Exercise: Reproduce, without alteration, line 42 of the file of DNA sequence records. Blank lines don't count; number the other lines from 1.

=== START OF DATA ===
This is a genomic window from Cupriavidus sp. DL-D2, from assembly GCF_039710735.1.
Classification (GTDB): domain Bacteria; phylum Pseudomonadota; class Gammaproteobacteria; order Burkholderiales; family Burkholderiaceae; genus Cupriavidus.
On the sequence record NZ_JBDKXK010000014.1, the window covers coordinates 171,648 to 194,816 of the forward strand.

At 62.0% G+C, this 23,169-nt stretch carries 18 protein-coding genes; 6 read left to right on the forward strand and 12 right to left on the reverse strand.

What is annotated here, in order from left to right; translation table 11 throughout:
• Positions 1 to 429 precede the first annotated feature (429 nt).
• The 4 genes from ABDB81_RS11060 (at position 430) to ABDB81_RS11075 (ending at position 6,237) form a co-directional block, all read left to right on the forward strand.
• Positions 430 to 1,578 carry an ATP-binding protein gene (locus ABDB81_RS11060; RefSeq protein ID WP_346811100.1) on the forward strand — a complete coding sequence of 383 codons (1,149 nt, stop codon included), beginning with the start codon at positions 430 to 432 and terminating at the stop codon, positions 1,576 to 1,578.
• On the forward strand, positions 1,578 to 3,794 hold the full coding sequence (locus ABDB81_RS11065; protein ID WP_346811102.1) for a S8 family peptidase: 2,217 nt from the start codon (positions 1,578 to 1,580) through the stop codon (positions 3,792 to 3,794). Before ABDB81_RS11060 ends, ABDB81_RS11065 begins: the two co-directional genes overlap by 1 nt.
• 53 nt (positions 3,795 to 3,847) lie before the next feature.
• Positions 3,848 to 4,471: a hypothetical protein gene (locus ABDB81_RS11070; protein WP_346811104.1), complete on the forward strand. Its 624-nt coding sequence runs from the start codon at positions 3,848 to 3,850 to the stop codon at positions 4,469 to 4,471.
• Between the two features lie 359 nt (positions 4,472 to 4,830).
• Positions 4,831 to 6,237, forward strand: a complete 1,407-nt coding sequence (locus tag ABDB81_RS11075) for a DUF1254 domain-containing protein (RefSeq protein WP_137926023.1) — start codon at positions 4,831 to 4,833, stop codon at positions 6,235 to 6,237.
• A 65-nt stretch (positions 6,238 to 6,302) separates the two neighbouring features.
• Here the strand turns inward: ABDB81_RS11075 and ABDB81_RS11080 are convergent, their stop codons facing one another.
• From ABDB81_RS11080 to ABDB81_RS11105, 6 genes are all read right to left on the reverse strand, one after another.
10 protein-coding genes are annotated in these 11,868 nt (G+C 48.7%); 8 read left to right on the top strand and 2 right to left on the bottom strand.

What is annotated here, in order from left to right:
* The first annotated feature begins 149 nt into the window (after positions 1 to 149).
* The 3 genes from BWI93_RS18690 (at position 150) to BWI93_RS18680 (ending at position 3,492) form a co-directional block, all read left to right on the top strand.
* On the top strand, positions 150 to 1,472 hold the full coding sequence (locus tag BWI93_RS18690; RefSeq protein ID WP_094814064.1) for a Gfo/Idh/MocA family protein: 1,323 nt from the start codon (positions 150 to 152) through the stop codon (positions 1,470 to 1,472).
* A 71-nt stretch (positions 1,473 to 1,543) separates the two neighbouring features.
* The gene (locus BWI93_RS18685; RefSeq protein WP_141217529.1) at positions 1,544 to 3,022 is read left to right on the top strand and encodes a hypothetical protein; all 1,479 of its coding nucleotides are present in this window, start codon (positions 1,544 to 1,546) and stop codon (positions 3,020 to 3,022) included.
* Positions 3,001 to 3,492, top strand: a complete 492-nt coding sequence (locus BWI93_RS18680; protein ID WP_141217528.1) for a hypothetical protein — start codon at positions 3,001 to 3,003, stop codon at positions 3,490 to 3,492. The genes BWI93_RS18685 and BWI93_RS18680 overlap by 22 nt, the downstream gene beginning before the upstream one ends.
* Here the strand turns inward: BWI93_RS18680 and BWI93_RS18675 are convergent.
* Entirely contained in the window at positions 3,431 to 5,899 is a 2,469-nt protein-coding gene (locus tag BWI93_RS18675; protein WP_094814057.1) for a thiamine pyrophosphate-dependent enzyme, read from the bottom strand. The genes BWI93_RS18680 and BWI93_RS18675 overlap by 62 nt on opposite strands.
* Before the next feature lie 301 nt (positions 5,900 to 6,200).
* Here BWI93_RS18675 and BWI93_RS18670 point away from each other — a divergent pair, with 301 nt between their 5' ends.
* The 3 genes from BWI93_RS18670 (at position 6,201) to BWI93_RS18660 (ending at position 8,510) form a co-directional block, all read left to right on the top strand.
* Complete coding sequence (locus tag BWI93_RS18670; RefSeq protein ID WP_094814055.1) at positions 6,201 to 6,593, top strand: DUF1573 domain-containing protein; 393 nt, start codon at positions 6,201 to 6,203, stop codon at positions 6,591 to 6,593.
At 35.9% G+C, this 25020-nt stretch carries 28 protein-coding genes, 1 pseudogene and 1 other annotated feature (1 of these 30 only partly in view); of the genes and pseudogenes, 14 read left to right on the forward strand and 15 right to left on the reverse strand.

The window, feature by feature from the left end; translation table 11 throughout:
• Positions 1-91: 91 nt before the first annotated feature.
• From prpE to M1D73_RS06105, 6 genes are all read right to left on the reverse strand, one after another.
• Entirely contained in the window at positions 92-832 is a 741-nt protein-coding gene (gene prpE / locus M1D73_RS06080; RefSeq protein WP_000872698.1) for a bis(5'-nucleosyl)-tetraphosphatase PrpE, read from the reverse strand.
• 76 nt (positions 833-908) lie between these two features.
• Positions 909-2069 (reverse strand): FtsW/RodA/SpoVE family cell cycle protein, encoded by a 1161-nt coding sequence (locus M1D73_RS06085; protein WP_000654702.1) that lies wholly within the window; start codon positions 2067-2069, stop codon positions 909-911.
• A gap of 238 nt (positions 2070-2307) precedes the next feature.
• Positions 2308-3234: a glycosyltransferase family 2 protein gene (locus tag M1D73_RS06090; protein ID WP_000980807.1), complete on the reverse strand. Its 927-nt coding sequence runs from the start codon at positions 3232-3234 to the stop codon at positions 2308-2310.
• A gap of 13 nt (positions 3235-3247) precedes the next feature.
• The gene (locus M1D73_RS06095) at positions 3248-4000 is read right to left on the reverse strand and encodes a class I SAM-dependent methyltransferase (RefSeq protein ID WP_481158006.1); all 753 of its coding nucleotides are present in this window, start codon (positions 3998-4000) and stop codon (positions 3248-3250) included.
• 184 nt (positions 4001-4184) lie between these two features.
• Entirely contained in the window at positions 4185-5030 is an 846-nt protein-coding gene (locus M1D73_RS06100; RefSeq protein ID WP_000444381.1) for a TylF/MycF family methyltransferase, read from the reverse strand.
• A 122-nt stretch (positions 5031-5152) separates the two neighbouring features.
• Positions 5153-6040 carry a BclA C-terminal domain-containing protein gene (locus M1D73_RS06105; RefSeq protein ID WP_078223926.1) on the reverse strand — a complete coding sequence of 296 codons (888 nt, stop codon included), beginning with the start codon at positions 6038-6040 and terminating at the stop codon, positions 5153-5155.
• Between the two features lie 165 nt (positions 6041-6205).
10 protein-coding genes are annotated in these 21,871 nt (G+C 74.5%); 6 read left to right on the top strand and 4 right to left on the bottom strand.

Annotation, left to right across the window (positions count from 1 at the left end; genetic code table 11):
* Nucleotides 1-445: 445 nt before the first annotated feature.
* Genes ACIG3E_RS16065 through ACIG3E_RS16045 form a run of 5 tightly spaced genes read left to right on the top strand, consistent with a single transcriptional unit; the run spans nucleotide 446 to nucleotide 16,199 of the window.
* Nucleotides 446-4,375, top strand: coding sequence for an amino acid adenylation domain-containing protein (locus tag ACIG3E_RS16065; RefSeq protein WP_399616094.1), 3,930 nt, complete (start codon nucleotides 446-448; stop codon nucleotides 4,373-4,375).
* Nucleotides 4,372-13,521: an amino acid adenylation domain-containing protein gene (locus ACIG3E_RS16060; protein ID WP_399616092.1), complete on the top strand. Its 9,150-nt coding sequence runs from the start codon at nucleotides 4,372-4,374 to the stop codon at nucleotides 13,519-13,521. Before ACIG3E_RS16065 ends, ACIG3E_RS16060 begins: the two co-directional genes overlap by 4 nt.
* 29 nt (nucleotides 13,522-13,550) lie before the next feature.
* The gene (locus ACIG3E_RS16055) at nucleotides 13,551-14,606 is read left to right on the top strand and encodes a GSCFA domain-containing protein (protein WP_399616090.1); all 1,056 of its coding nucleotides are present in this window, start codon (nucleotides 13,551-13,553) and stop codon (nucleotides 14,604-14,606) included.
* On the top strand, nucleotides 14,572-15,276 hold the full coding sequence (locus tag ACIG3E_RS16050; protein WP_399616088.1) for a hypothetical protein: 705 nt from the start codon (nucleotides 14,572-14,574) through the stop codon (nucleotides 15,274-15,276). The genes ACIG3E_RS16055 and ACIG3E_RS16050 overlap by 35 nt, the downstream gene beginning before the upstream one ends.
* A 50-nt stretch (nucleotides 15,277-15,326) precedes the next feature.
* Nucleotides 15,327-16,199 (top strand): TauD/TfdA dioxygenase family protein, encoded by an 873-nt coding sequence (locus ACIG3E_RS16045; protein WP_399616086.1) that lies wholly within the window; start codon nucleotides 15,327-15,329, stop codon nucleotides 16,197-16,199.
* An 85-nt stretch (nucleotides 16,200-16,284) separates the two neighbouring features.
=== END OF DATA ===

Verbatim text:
• 184 nt (positions 4001-4184) lie between these two features.